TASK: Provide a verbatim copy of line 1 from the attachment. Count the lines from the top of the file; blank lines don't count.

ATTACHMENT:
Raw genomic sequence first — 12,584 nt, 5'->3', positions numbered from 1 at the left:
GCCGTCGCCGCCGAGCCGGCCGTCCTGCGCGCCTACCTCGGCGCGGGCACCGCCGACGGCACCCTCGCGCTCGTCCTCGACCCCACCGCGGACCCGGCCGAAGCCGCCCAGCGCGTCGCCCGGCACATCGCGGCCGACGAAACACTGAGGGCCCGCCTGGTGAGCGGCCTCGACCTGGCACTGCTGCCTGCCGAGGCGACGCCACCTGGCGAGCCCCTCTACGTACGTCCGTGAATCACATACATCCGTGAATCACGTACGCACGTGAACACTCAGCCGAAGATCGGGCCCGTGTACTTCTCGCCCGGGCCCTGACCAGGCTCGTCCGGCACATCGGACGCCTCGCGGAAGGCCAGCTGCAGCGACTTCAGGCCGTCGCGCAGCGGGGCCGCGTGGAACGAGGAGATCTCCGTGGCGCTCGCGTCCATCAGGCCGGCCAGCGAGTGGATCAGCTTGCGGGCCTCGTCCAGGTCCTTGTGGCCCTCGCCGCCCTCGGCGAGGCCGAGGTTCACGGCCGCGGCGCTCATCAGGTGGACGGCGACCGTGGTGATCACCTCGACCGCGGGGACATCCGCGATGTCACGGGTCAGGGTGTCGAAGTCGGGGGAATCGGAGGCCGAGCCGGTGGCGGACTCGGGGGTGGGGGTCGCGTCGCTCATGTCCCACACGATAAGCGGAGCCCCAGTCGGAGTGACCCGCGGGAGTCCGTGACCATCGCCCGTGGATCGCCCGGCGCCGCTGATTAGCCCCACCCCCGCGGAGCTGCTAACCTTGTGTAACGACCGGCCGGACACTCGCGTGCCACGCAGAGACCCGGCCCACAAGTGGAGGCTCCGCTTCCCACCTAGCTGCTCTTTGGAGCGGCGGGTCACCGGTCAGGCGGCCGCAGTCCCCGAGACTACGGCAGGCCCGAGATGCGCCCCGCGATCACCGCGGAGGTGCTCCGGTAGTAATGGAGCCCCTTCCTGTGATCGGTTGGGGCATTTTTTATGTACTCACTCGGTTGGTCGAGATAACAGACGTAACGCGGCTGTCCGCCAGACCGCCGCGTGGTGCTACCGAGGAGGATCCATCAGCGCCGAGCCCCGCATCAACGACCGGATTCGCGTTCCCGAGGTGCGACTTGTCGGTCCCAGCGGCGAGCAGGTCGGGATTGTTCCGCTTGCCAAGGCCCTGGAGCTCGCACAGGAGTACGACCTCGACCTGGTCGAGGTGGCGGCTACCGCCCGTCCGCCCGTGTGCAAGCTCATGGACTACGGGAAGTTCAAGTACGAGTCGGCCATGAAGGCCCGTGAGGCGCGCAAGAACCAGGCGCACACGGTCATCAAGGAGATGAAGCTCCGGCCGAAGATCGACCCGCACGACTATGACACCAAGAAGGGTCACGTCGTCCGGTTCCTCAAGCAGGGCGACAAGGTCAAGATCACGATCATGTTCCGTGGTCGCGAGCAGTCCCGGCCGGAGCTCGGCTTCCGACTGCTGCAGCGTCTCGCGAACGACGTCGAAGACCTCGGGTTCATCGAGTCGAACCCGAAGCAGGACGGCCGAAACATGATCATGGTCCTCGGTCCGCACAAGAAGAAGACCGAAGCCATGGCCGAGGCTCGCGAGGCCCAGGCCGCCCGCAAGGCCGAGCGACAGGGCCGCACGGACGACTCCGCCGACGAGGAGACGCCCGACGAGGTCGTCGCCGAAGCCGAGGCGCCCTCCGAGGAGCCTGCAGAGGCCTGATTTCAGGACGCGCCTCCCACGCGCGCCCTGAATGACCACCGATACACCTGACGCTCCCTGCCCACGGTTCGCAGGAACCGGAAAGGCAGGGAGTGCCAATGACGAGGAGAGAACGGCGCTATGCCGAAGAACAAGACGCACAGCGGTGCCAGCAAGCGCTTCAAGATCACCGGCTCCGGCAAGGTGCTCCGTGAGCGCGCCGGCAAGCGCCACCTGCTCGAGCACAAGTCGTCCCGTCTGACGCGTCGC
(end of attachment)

Raw genomic sequence first — 12,584 nt, 5'->3', positions numbered from 1 at the left: